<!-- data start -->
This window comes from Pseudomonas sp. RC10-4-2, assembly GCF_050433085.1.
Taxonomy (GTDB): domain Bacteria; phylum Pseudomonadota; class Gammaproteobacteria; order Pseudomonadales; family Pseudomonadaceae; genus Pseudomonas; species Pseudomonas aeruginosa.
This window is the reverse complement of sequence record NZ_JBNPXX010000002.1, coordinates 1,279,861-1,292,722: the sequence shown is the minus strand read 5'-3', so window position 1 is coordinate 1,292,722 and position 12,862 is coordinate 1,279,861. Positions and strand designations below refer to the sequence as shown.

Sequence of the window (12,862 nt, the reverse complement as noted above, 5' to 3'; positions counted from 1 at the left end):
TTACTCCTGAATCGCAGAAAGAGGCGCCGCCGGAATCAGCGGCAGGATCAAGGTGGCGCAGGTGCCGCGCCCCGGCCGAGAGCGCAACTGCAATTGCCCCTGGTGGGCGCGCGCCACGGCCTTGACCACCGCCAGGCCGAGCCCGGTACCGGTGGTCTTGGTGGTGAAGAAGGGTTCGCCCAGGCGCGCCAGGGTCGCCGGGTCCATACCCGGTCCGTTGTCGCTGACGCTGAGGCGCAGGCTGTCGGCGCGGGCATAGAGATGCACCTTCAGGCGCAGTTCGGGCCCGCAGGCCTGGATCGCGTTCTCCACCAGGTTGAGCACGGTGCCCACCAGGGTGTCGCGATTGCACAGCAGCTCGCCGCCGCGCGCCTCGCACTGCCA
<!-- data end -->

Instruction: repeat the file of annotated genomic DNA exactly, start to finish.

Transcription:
This window comes from Pseudomonas sp. RC10-4-2, assembly GCF_050433085.1.
Taxonomy (GTDB): domain Bacteria; phylum Pseudomonadota; class Gammaproteobacteria; order Pseudomonadales; family Pseudomonadaceae; genus Pseudomonas; species Pseudomonas aeruginosa.
This window is the reverse complement of sequence record NZ_JBNPXX010000002.1, coordinates 1,279,861-1,292,722: the sequence shown is the minus strand read 5'-3', so window position 1 is coordinate 1,292,722 and position 12,862 is coordinate 1,279,861. Positions and strand designations below refer to the sequence as shown.

Sequence of the window (12,862 nt, the reverse complement as noted above, 5' to 3'; positions counted from 1 at the left end):
TTACTCCTGAATCGCAGAAAGAGGCGCCGCCGGAATCAGCGGCAGGATCAAGGTGGCGCAGGTGCCGCGCCCCGGCCGAGAGCGCAACTGCAATTGCCCCTGGTGGGCGCGCGCCACGGCCTTGACCACCGCCAGGCCGAGCCCGGTACCGGTGGTCTTGGTGGTGAAGAAGGGTTCGCCCAGGCGCGCCAGGGTCGCCGGGTCCATACCCGGTCCGTTGTCGCTGACGCTGAGGCGCAGGCTGTCGGCGCGGGCATAGAGATGCACCTTCAGGCGCAGTTCGGGCCCGCAGGCCTGGATCGCGTTCTCCACCAGGTTGAGCACGGTGCCCACCAGGGTGTCGCGATTGCACAGCAGCTCGCCGCCGCGCGCCTCGCACTGCCA